For other uses, see Boga (disambiguation).
Z-95 Headhunter.jpg

Content approaching. Star Wars: Dawn of the Jedi–class.

Parts of this article are no longer up to date.

Please update the article to include missing information, and remove this template when finished.

"Observing the world around them, they saw two moons in the one sky—light Ashla and dark Bogan—and they understood the dual aspects to the Force, light and dark."
Ketu, on Tythans[5]

Bogan was one of the two moons of the planet of Tython. Observing both Bogan and Ashla, the other natural satellite, the first settlers of Tython recognized the light and the dark aspects of the Force. Later, both moons were colonized by non-Force-sensitive Tythans who built stone cities there and subsequently settled the rest of the Tython system. By the year 25,793 BBY, Bogan had been abandoned by the settlers and was used as a place of exile by the Je'daii Order for its members who had veered too much to the dark side of the Force. Those Je'daii would contemplate the light of the moon of Ashla, while the Je'daii sent to Ashla for straying too far to the light side meditated on Bogan in return.


Along with Ashla, Bogan comprised the pair of moons of Tython—the fifth planet of the Tython system that was located in the Deep Core region of the galaxy,[2] at galactic coordinates L-10.[1] From orbit, Bogan appeared to be mostly rusty-brown in color.[3] The moon had an atmosphere that was breathable to Humans.[3]


"The Tythans who were not Je'daii left Tython, going first to the moons, Ashla and Bogan, and from there outward—to populate the other worlds in the system."

When the first settlers of Tython observed Ashla and Bogan, they developed the notions of the light and the dark side of the Force—which they also called Ashla and Bogan, respectively—and understood the necessity for a balance between those two Force aspects.[5] These beliefs gave rise to a legend of the Je'daii Order which stated that the two moons were birthed by Tython from its fiery core in order to remind of the perpetual struggle between dark and light to all those who sought balance.[4] In the second millennium following the settlement of Tython,[5] the non-Force-sensitive Tythans colonized the moons, building stone cities there, and later settled the rest of the worlds in the star system.[4] By the year 25,793 BBY,[6] Bogan had been abandoned by the settlers and was used as a place where the Je'daii would send those members of the Order who had strayed too far to the dark side of the Force. Those exiled Je'daii would meditate on the moon of Ashla in order to re-achieve balance between the two aspects of the Force, while, conversely, the Je'daii who had veered too much to the light side were sent to Ashla and contemplated the moon of Bogan.[2]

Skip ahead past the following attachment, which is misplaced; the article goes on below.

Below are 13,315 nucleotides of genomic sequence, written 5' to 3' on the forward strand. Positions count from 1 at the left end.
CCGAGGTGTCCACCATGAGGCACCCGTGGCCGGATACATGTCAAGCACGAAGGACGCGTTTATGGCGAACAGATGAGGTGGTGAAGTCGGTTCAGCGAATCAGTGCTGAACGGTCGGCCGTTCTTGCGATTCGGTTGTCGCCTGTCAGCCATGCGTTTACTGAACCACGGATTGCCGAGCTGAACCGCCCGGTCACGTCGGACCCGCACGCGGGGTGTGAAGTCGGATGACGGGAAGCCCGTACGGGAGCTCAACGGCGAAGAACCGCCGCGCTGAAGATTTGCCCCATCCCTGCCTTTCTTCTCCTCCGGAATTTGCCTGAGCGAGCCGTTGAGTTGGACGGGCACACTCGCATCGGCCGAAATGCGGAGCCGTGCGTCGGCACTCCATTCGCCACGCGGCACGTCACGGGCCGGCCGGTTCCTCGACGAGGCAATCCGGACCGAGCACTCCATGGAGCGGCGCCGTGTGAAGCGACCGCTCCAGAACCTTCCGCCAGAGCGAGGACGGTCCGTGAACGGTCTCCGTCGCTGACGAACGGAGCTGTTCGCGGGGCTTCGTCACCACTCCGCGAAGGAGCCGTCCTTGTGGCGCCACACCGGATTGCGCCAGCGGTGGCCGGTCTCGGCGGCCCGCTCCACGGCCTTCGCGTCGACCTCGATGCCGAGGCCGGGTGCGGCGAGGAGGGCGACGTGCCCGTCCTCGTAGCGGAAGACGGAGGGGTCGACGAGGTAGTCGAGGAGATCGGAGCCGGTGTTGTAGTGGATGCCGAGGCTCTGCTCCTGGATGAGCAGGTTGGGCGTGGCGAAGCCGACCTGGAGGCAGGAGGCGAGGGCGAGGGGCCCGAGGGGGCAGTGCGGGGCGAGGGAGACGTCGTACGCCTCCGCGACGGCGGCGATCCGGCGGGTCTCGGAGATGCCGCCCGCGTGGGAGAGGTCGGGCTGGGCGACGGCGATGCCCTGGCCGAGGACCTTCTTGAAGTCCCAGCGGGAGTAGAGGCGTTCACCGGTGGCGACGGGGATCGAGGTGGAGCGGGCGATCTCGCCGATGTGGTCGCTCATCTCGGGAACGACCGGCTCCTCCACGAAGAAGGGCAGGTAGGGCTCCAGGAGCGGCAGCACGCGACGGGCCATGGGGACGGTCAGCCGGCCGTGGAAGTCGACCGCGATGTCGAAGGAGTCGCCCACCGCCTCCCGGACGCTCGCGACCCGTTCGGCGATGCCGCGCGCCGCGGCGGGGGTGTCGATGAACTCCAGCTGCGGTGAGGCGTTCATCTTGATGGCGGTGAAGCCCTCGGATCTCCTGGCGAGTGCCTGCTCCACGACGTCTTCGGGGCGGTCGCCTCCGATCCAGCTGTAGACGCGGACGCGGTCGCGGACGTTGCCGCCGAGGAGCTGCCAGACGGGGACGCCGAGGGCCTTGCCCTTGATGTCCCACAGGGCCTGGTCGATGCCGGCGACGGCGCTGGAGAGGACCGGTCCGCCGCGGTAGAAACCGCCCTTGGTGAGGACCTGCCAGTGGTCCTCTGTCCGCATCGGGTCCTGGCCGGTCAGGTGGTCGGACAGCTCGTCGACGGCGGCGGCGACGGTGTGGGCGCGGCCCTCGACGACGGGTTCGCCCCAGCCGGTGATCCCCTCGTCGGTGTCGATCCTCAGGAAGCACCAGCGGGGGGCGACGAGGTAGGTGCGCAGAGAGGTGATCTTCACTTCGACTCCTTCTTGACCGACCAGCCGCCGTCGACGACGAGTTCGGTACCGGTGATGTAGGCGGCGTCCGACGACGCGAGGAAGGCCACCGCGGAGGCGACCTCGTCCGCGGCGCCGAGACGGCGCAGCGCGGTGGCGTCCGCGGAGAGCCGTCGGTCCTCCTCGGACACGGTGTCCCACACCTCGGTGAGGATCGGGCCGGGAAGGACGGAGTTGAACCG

Known Exiles[]


The first settlers of Bogan built cities on the moon, using stone as a building material. The ruins of those cities were used millennia later by the Je'daii who were banished to the moon.[4] The exiled Je'daii Daegen Lok visited the ruins on at least two occasions[3][8] in 25,793 BBY.[6]

Behind the scenes[]

The moon Bogan was first depicted in Star Wars: Dawn of the Jedi 0, a preview issue of the Star Wars: Dawn of the Jedi series of comic books. The issue was published on February 1, 2012 and was written by John Ostrander and penciled by Jan Duursema. Bogan made its first in-universe appearance in the first issue of the series, published on February 15 of the same year. The moon later appeared in the second, the third, the fifth and the sixth issue of the comics. Bogan was mentioned in the 2012 reference book Star Wars: The Old Republic Encyclopedia, as well.

In Star Wars: The Old Republic—a 2011 massively multiplayer online roleplaying game developed by BioWare—a single moon of Tython appeared in a cutscene depicting the player-controlled Jedi Padawan's approach to the planet; however, the moon remains to be identified as either Ashla or Bogan. This cutscene was later revised (as part of an update to all class introductions and planetary approaches) to show both moons, but both are depicted as light grey in color.



Notes and references[]